July 7th, 2017

    One of the challenges that astronauts will face on Mars is the presence of the fine Martian dust. Not only can the dust get into equipment and cause damage, but also it is extremely toxic with perchlorates.

  • Made In Space: 3-D printing to revolutionize space construction

    July 5th, 2017

    Made In Space, Inc., the startup company out of Singularity University which, on Sept. 23, 2014, supplied the first 3-D printer to the International Space Station (ISS), has developed a program that it hopes will revolutionize construction in space, called the Archinaut Development Program.

  • Website funded by NASA enables citizens to search for objects beyond Neptune

    February 26th, 2017

    With the groundbreaking discovery of seven Earth-sized planets orbiting the red dwarf TRAPPIST-1, readers might be interested to know that NASA has a website called "Backyard Worlds: Planet 9" – which allows everyday people to participate in the search for new worlds.

  • NASA remembers three space tragedies

    January 26th, 2017

    Today, Jan. 26, 2017, NASA held its annual Day of Remembrance to honor astronauts lost on three missions, as well as other agency members who lost their lives for space exploration.

  • Boeing’s T-X prototype takes flight

    January 5th, 2017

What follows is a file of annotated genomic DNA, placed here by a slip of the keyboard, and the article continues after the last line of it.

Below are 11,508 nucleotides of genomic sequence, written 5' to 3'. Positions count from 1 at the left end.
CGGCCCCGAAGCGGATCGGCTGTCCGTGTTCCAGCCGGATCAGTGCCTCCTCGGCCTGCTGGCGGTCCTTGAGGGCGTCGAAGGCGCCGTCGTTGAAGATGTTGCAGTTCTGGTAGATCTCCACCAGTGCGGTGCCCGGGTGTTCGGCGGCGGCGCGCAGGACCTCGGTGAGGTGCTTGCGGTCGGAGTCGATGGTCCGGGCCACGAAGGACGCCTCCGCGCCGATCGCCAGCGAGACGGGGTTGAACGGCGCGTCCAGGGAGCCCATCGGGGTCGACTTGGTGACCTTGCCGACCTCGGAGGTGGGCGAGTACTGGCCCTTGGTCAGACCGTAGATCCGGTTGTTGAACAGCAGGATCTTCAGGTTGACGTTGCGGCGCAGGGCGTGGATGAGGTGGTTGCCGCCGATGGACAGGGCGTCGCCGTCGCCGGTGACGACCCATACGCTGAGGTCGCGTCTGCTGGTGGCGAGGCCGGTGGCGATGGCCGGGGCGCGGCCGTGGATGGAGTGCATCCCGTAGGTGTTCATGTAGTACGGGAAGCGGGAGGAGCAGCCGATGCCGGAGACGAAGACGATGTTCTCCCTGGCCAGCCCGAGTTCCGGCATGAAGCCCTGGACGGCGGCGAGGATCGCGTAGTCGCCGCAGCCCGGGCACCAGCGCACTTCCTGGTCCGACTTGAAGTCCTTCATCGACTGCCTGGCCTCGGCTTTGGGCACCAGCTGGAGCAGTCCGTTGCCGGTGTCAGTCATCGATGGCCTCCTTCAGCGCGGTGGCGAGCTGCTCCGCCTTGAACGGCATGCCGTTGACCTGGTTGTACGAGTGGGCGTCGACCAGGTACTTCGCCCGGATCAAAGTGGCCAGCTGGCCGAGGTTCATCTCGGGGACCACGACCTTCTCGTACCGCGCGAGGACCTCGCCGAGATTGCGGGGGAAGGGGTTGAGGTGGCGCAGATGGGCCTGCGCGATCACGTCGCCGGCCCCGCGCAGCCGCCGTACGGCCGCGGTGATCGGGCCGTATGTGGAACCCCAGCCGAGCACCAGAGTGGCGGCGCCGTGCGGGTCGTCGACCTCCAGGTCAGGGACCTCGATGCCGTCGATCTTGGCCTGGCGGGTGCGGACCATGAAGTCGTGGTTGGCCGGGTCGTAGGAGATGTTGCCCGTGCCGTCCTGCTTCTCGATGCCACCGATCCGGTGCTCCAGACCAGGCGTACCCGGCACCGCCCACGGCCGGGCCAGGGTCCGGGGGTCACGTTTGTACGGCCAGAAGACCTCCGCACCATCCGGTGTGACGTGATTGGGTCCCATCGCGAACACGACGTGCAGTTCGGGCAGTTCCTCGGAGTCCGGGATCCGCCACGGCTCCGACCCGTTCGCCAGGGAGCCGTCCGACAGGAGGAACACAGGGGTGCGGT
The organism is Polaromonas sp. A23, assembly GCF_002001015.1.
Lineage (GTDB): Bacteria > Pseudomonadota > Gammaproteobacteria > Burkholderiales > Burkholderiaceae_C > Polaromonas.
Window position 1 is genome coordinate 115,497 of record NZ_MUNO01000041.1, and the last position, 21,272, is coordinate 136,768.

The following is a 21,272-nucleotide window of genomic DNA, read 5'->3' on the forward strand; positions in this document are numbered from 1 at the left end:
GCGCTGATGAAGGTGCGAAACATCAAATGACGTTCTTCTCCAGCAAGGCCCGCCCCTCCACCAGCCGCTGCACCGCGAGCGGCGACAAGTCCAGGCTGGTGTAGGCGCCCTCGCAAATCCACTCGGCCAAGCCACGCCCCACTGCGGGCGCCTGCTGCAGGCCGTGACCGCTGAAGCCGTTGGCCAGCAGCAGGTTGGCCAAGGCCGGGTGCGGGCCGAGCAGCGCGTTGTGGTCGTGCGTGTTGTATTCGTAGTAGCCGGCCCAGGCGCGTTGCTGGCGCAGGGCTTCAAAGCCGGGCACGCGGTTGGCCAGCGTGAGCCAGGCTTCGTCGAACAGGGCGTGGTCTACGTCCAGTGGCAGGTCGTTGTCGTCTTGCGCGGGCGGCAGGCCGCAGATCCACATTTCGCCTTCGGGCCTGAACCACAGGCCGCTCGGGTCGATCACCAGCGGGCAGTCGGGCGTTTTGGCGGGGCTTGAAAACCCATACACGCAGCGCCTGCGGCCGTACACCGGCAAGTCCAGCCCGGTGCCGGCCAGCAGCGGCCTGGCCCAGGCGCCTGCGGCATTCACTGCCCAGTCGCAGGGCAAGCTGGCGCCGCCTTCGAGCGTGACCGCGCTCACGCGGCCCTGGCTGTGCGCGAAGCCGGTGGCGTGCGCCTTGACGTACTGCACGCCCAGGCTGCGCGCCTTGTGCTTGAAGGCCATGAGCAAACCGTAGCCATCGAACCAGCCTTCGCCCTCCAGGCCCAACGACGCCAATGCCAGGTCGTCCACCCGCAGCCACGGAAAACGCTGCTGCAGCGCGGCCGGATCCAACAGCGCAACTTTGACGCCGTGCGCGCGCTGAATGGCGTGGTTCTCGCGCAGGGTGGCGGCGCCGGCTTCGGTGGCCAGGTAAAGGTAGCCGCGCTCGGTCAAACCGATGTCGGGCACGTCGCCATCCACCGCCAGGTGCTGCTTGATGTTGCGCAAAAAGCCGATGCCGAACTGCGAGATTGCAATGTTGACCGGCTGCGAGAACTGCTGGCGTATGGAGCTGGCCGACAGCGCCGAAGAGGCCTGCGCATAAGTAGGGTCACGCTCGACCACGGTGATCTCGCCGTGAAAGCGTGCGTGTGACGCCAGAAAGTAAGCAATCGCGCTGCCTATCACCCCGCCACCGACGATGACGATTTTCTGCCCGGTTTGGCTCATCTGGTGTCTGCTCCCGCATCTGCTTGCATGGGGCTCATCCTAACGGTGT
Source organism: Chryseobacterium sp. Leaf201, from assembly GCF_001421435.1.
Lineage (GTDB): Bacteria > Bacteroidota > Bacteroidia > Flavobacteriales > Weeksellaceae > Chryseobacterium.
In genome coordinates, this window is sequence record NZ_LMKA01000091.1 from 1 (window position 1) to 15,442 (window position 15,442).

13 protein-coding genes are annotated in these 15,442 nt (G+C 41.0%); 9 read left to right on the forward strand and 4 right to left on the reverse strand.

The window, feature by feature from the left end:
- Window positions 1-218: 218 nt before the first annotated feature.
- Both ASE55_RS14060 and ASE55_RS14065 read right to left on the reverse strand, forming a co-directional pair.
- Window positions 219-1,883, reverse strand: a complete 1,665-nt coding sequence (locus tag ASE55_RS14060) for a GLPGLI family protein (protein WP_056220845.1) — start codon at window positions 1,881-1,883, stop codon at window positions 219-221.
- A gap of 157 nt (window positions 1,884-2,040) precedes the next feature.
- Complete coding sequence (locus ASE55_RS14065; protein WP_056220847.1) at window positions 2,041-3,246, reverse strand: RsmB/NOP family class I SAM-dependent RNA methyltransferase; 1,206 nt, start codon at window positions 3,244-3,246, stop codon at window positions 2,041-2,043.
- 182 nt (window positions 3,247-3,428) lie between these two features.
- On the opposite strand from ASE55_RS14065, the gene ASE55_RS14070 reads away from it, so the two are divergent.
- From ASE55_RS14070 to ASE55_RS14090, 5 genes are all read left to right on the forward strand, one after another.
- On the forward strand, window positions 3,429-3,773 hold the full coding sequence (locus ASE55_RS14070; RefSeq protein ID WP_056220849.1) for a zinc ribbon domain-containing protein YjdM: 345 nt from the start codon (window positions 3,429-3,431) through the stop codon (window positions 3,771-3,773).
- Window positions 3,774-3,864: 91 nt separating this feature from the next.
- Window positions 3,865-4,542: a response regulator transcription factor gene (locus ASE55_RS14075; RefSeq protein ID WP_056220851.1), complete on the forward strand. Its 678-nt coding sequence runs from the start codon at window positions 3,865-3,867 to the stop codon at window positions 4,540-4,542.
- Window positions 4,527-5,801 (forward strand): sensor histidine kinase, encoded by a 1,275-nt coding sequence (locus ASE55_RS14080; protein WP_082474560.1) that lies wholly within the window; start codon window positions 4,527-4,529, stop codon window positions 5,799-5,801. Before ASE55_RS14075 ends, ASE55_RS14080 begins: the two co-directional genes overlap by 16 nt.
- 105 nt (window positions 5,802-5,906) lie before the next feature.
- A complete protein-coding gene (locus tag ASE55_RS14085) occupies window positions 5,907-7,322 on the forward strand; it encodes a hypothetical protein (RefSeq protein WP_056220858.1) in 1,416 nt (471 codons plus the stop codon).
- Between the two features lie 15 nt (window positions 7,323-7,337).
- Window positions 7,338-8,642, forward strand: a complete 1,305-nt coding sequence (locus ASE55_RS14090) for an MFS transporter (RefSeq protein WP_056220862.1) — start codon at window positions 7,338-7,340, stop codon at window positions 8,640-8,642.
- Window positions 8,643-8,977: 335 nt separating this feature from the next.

NASA’s famous T-38 trainer, which has been flown by astronauts for fifty years, is being replaced. Boeing’s T-X made its first flight on Tuesday, Dec. 20. It heralds what could be a new age in training aircraft for NASA.

  • Team Indus joins Google Lunar X-Prize finalists, Astrobotic drops out

    December 23rd, 2016

    One of the prerequisites of staying in the Google Lunar XPRIZE (GLXP) is securing a contract with a launch service provider. India-based Team Indus has successfully done that by contracting with the manufacturer of the country’s PSLV rocket. At the same time, Astrobotic, the first team to secure a contract back in 2011, announced that it is dropping out of the competition after losing its window with SpaceX's Falcon 9.

  • First GRACE-FO satellite complete

    November 18th, 2016

    Construction has been completed on the first of NASA’s new Gravity Recovery and Climate Experiment Follow-On (GRACE-FO) satellites. The two satellites, which will take precise measurements of Earth’s mass distribution, will be launched sometime in Dec. of 2017 or Jan. of 2018 as a follow-on to the GRACE mission which has been in operation since 2002.

  • Our SpaceFlight Heritage: 50 years since Gemini XII

    November 11th, 2016

    On Nov. 11, 1966 – 50 years ago – the final flight of NASA’s historic Project Gemini lifted off from Launch Complex 19 at Cape Canaveral Air Force Station in Florida. Commander Jim Lovell and pilot Buzz Aldrin spent three days pushing the program farther than it had ever been before and conducted the first completely successful extravehicular activity.

  • Our Spaceflight Heritage: NASA turns 58

    October 1st, 2016

    In 1958, Congress passed the National Aeronautics and Space Act which created the National Aeronautics and Space Administration, a new civilian agency. NASA was a reorganization of the National Advisory Committee on Aeronautics (NACA), formed on March 3, 1915, in response to European superiority in aircraft technology. NACA officially turned its operations over to NASA Oct. 1, 1958, and the Space Race was born.